All the engines drive all four wheels via an eight-speed automatic transmission. Across the range, there's the option of an 'Active Four-C Chassis' package, which gives you four-corner adaptive dampers and electronic air suspension. Handling strikes a good balance between comfort and agility; cruising refinement meets the required executive standard; and there's the potential for a mild amount of off road prowess. A standard 'Pilot Assist' system offers a degree of highway-orientated autonomous driving technology. And you might be interested to know that conventional variants can tow up to 2,700kgs.
Design and Build
On the outside, this refreshed XC90 offers subtle upgrades to the original award-winning exterior design, such as new wheels, exterior colours and a revised front grille, among other details. Otherwise, things are much as before, with a sculpted bonnet flowing into LED front headlights with a distinctive so-called 'Hammer of Thor' design.
The interior still seems boldly-styled, with a massive tablet-like touch screen control console helping to create a cabin that's modern, spacious and uncluttered. Volvo's clearly put a lot of budget into driving up materials quality and this XC90 gets soft leather and wood with handcrafted details, including an optional gear lever made of crystal glass from Orrefors, the Swedish glassmaker, and diamond-cut controls for the start/stop button and volume control. This genuine seven seater features innovatively designed seats that also free up interior space for passengers in both the second and third seat rows. Even the third row can seat an adult up to 170cm tall.
As for the boot space on offer, well that's inevitably going to be a little restricted with all seven seats in place, though even in this configuration, you still get 302-litres of luggage space. Fold the 3rd row and you can load up to 680-litres - or 1,102-litres, if you pack to the roof. Those figures are for the B5 models. For the PHEV T8, the figures are 262-litres and 640-litres to the windowline with the 3rd row folded.
Market and Model
All XC90 variants come with 7 seats, automatic transmission and AWD and prices start from around £60,000 for the 250hp mild hybrid B5 petrol model. There's a choice of three core trim levels - 'Core', 'Plus' and 'Ultimate'. Many UK buyers will still want the 235hp B5 diesel version, offered only with 'Plus trim'; the unique Recharge T8 petrol/electric plug-in hybrid variant is priced from around £73,000.
Top models can be ordered with features like 21-inch Inscription alloy wheels and powered, heated and ventilated seats trimmed in Nappa leather. Inside, the tablet-like touch screen in the centre console drives the minor controls and a whole host of Internet-based products and services. Audio services in the plushest variants come courtesy of a monster Bowers & Wilkins stereo that's juiced up by a 1,400 watt amplifier, 19 speakers, and the latest sound processing software. It even has air-ventilated subwoofers. The electronically controlled air suspension has choice of five modes, including one where the driver is free to tailor the settings to his or her personal taste.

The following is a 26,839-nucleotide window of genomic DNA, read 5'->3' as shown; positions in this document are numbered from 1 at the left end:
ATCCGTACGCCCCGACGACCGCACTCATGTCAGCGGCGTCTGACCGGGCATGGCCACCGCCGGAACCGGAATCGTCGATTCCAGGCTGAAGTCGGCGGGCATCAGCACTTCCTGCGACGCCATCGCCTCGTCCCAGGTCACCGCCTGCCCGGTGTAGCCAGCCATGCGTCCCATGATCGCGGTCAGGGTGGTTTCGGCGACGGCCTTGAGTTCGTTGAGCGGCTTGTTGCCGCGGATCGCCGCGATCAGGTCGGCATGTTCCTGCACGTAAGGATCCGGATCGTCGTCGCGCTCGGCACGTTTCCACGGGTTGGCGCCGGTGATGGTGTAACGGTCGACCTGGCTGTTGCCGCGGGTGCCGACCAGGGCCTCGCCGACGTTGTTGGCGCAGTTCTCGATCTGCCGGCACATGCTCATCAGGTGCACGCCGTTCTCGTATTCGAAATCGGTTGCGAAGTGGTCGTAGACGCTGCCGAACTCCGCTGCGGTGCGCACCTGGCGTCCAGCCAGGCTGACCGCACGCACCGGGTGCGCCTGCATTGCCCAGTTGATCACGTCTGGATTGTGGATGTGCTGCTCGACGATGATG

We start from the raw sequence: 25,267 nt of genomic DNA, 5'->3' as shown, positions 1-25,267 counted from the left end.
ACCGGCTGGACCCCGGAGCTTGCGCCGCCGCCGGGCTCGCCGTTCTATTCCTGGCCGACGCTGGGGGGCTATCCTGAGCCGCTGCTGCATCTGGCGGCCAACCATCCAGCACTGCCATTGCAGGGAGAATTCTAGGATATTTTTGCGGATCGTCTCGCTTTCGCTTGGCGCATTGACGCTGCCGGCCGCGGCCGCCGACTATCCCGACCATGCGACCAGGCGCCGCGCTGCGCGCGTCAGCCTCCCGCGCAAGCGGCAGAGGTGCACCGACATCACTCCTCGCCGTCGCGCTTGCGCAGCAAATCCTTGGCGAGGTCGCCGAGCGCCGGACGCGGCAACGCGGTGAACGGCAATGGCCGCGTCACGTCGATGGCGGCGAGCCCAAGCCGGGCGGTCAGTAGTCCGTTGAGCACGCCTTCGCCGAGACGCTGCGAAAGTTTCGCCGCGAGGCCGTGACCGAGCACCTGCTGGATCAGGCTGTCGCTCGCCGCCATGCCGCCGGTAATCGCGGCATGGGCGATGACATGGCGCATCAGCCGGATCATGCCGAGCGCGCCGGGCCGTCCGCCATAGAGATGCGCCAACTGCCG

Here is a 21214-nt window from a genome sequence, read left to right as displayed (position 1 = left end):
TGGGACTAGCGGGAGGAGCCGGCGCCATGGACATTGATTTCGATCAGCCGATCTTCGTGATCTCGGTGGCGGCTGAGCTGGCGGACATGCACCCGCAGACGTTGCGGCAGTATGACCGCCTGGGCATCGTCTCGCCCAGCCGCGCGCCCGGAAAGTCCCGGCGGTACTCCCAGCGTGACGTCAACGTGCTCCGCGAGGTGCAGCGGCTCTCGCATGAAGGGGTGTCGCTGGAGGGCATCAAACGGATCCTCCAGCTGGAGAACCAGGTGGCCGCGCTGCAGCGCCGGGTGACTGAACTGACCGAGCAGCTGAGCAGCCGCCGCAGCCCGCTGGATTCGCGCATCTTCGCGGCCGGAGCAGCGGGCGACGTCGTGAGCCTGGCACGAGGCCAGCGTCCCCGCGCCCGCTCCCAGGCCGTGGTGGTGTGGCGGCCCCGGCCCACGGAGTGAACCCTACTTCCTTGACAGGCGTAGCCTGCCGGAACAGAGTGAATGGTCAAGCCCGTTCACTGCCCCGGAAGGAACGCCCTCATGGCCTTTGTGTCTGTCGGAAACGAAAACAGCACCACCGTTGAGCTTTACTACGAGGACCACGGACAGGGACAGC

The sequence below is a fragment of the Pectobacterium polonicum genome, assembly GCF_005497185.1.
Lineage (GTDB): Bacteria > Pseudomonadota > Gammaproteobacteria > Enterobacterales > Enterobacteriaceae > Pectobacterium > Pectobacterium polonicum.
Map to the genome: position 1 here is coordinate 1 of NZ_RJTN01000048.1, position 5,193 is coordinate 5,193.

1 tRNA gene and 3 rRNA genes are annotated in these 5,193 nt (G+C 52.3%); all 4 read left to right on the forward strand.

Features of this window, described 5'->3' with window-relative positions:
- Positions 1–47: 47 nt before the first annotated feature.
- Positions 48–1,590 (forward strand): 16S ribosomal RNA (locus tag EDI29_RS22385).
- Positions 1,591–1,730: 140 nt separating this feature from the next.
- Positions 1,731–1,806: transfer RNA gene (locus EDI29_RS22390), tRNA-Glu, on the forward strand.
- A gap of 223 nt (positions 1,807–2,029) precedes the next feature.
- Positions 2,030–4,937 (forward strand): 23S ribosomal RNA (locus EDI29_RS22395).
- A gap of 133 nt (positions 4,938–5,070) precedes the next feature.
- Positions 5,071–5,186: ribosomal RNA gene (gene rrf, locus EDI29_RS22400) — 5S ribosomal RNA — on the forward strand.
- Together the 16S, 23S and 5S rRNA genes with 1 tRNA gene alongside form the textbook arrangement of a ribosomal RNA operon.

XC90 safety gear includes a run off-road protection package which tightens seatbelts and activates energy-absorbing technology in the seats when the car detects challenging terrain ahead. Another system is the auto-braking feature, which cuts in if a driver pulls out in front of oncoming traffic.
Cost of Ownership
Volvo claims that the advanced kinetic energy-recovery braking system introduced with this revised XC90 offers drivers up to 15 per cent fuel savings and emission reductions in real-world driving. This brake-by-wire system interacts with the energy-recovery system and reduces fuel consumption and emissions by recovering kinetic energy under braking.
On to the figures, all of which we'll quote to WLTP standards. In the B5 diesel, expect up to 39.7mpg on the combined cycle and up to 185g/km of CO2. Inevitably, these figures take a tumble with petrol power, even with it embellished by mild hybrid tech; the B5 petrol manages up to 32.4mpg and up to 197g/km. If you want to do better, you'll need to look at the top T8 Recharge petrol plug-in hybrid model, which delivers up to 30g/km of CO2, 217.0mpg and up to 42.3 EAER-rated miles of pure electric driving range. Maintenance should be relatively affordable for a car of this kind, with intervals every year or 18,000 miles. Three or five year pre-paid servicing packages are available to help you budget ahead. The warranty is the usual three year, 60,000 mile package.
Volvo seems to be flourishing under foreign ownership. You might have expected Chinese control to stifle the company's Scandinavian character. Instead, what we've been given here is a return to Swedish charisma and an emphasis on all the things that the Gothenburg brand does best - cool restrained style, real-world practicality and class-leading safety.
Of course, this Volvo's not perfect. There are still sharper-handling choices and more capable off roaders in this sector. In balancing these virtues though, this XC90 sets its own class standard and in doing so, establishes a family benchmark amongst luxury SUVs that rivals will struggle to match. Company founders Assar Gabrielsson and Gustaf Larson would have liked this car. More importantly though, if you're shopping in this segment, we think you will too.